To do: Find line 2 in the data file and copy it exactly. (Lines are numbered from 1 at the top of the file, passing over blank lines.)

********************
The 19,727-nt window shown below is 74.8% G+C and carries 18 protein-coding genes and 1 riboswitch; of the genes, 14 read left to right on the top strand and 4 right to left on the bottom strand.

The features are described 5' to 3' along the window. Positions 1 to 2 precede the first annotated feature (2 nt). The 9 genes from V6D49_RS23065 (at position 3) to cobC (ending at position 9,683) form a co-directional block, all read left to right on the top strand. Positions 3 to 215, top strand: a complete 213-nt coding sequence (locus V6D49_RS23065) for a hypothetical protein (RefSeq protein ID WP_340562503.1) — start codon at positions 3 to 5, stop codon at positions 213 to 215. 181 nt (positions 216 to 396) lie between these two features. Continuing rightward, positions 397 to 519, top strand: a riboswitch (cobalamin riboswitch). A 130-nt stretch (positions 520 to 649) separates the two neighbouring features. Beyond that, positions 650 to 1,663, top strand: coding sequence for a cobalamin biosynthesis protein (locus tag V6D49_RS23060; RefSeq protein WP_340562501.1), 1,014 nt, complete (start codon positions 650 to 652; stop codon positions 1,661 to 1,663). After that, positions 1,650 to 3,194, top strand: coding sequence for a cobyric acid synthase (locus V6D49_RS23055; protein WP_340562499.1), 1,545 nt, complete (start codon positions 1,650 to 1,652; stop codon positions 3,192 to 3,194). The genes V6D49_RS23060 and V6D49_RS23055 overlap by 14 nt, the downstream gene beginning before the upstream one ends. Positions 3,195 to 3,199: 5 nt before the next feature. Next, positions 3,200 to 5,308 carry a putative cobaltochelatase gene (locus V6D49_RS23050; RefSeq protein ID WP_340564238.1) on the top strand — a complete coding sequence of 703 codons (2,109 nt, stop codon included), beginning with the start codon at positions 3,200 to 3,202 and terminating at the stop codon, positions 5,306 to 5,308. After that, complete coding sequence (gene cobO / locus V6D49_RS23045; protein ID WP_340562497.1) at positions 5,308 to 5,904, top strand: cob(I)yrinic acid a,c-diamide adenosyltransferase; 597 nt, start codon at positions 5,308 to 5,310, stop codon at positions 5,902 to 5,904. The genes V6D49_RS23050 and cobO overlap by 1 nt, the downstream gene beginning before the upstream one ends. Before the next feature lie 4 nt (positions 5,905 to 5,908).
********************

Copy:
The features are described 5' to 3' along the window. Positions 1 to 2 precede the first annotated feature (2 nt). The 9 genes from V6D49_RS23065 (at position 3) to cobC (ending at position 9,683) form a co-directional block, all read left to right on the top strand. Positions 3 to 215, top strand: a complete 213-nt coding sequence (locus V6D49_RS23065) for a hypothetical protein (RefSeq protein ID WP_340562503.1) — start codon at positions 3 to 5, stop codon at positions 213 to 215. 181 nt (positions 216 to 396) lie between these two features. Continuing rightward, positions 397 to 519, top strand: a riboswitch (cobalamin riboswitch). A 130-nt stretch (positions 520 to 649) separates the two neighbouring features. Beyond that, positions 650 to 1,663, top strand: coding sequence for a cobalamin biosynthesis protein (locus tag V6D49_RS23060; RefSeq protein WP_340562501.1), 1,014 nt, complete (start codon positions 650 to 652; stop codon positions 1,661 to 1,663). After that, positions 1,650 to 3,194, top strand: coding sequence for a cobyric acid synthase (locus V6D49_RS23055; protein WP_340562499.1), 1,545 nt, complete (start codon positions 1,650 to 1,652; stop codon positions 3,192 to 3,194). The genes V6D49_RS23060 and V6D49_RS23055 overlap by 14 nt, the downstream gene beginning before the upstream one ends. Positions 3,195 to 3,199: 5 nt before the next feature. Next, positions 3,200 to 5,308 carry a putative cobaltochelatase gene (locus V6D49_RS23050; RefSeq protein ID WP_340564238.1) on the top strand — a complete coding sequence of 703 codons (2,109 nt, stop codon included), beginning with the start codon at positions 3,200 to 3,202 and terminating at the stop codon, positions 5,306 to 5,308. After that, complete coding sequence (gene cobO / locus V6D49_RS23045; protein ID WP_340562497.1) at positions 5,308 to 5,904, top strand: cob(I)yrinic acid a,c-diamide adenosyltransferase; 597 nt, start codon at positions 5,308 to 5,310, stop codon at positions 5,902 to 5,904. The genes V6D49_RS23050 and cobO overlap by 1 nt, the downstream gene beginning before the upstream one ends. Before the next feature lie 4 nt (positions 5,905 to 5,908).